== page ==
I talk about decisions a lot here in these pages because a lot of people, and I include myself amongst those people, get hung up on decisions. We get hung up collecting information, we get hung up measuring pros and cons, we get hung up with figuring out how we really feel and how much of that is old programmed nonsense that we really don’t believe anymore. We get hung up because we’re terribly afraid that we’re going to make a mistake, do it wrong, fail, look foolish… I could go on. There is a test that helps us get past all of that, at least for the decision-making part. It’s simple, really. Acting after that is a separate discussion, but the test for a decision is remarkably easy.

Martha Beck, the brilliant PhD with whom I trained as a life coach and one of my esteemed mentors, agrees with other brilliant souls that the defining feature to look for in these times is a feeling. WHOA! I realize I may be losing some of you already. If this is not your first time at my personal rodeo, you probably saw that coming. The feeling that Martha Beck suggests we look for is something she calls “shackles on.” Looking for that shackles on feeling requires a couple of things. The first thing you’ll need to do is get quiet; stop the clamor of data in your head; stop the pro and con list (you can have them back later if you really need them). Get quiet and take some deep breaths. Let yourself temporarily let go of all of the reasons you SHOULD choose one thing or the other. When you’ve gotten yourself quieter, imagine one of the possibilities you’re considering, and see how it makes you FEEL.

Slide1Does it feel like you’ve got shackles on? For me that usually means heaviness and a feeling of being drained; my body will actually respond by slumping in my chair and emotions like dread and sadness usually come as well. Does it feel like shackles off? For me that means feeling physically lighter, breathing more fully; my body responds by straightening up, my head drifts upward and back on top of my neck where it is supported. I feel airier, like there’s room for me; I feel unlimited. THAT feels like freedom. That’s shackles off. My body knows where my true preferences lie, without all of the mental gymnastics I torture myself with. When you stop to see how you REALLY feel about options, sometimes the right decision becomes incredibly, even physically, clear.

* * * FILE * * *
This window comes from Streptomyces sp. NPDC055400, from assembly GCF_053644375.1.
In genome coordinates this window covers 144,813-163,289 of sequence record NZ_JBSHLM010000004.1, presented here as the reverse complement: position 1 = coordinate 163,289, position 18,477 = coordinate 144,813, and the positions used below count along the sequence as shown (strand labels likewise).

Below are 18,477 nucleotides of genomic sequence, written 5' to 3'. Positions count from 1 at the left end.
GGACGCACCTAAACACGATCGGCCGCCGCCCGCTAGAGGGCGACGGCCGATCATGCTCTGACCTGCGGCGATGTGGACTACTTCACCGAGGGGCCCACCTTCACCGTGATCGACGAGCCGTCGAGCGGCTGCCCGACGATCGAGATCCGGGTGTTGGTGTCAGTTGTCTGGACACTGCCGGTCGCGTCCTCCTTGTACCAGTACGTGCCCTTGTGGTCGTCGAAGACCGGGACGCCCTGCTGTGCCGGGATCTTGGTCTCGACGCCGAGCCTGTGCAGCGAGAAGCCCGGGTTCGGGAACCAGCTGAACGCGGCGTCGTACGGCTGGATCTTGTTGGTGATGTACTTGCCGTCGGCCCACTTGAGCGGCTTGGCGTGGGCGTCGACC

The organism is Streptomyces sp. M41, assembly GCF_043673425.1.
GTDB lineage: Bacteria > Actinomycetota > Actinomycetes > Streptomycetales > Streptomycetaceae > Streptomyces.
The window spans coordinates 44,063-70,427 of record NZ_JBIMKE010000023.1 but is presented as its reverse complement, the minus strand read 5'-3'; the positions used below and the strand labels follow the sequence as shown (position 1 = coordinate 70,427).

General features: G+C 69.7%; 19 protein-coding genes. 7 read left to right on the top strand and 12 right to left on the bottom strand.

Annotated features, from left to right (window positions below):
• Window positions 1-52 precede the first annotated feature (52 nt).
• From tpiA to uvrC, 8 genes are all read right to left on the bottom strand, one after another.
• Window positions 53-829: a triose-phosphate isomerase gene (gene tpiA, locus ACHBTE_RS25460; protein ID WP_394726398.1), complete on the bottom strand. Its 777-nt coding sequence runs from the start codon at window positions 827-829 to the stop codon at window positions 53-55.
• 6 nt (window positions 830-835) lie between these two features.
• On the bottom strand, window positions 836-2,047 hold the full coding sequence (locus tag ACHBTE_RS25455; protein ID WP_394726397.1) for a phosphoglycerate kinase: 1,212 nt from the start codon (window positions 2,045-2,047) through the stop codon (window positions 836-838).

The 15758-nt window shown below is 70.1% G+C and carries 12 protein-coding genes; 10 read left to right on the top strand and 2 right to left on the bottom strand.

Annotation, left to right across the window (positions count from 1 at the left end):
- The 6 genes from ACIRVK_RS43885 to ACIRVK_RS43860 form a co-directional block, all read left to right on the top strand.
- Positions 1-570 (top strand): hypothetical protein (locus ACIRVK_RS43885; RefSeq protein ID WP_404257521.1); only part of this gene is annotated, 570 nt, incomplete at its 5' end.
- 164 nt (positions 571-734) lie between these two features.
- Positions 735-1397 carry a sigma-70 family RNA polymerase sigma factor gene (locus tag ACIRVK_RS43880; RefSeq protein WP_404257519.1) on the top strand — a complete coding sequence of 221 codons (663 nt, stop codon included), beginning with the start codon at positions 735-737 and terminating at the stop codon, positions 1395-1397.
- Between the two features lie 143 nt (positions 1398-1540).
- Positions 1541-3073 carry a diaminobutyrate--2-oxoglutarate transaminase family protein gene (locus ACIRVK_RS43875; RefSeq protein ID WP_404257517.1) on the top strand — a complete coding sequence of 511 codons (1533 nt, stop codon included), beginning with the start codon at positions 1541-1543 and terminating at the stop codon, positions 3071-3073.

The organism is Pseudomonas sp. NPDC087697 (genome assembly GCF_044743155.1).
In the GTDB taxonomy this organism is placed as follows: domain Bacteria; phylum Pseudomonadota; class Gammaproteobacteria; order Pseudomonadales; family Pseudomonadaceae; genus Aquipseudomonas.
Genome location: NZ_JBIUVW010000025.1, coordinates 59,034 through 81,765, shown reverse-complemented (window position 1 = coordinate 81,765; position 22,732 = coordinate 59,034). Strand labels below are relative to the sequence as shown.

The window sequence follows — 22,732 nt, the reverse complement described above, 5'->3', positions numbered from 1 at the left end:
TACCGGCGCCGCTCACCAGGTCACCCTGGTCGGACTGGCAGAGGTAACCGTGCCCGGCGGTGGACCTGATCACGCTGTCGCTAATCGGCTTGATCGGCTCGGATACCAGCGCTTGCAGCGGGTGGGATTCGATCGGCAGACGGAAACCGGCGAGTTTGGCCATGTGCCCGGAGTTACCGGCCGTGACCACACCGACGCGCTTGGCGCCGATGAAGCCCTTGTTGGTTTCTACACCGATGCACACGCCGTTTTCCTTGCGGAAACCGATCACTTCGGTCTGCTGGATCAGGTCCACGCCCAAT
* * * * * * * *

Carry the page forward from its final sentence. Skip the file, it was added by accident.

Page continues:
BUT WAIT you say, I can’t possibly because… yes, I know. You have responsibilities. You have financial realities. You have obligations. I’m not being sarcastic. I TOTALLY get it; believe me. I have them too. Here’s the thing, recognizing what choice feels like freedom doesn’t mean you have to do that thing right this minute. What?!

Here’s the thing about big changes and hard decisions and knowing what makes you feel free, knowing what your deepest desires are; these are treasures, precious cargo, and they deserve to be treated with the utmost respect, and sometimes that doesn’t mean jumping in with both feet into something big. Sometimes that means holding and refining that vision until you know exactly how you want it to go, nurturing it, cultivating it like a tender seedling. Sometimes it means asking yourself: “What are 10 small things I can do to get closer to THAT version of my life? What is it about that vision that works for me? Can I get a little of that while I work on all of this?” and then doing some of that, doing the work that will make it possible to get to where you ACTUALLY want to go; doing the work that will make the voices that tell you that you’re being foolish or that your dreams are impossible have to stop because, look, you’re doing it; doing the work that will make it easier to make a transition that might not be as immediately gratifying as going into your boss’ office and telling her exactly what you think of her. You can start to build your dream with little bricks, little motions, little efforts to tend your garden

Slide2You can do all that, OR you can keep using your spreadsheet and concluding that staying where you are or choosing the thing that most certainly does not feel like freedom is the only possibility, convincing yourself that how you feel about it is immaterial. You can pretend that there is nothing between choice A and choice B because it feels too painful to admit what you actually want. You can pretend that you have no choice because of all of your obligations and you can continue to feel shackled to your current reality. ¬†You can continue to collect evidence for why it’s so awful. You can do that, but I’m not sure why you’d want to. Wouldn’t a little freedom, even if it’s just in the form of a vision and a list of steps, feel REALLY, REALLY good?

If your vision maker feels broken or you’re afraid of what you’ll find if you look for your feelings, I’d be honored to help with that.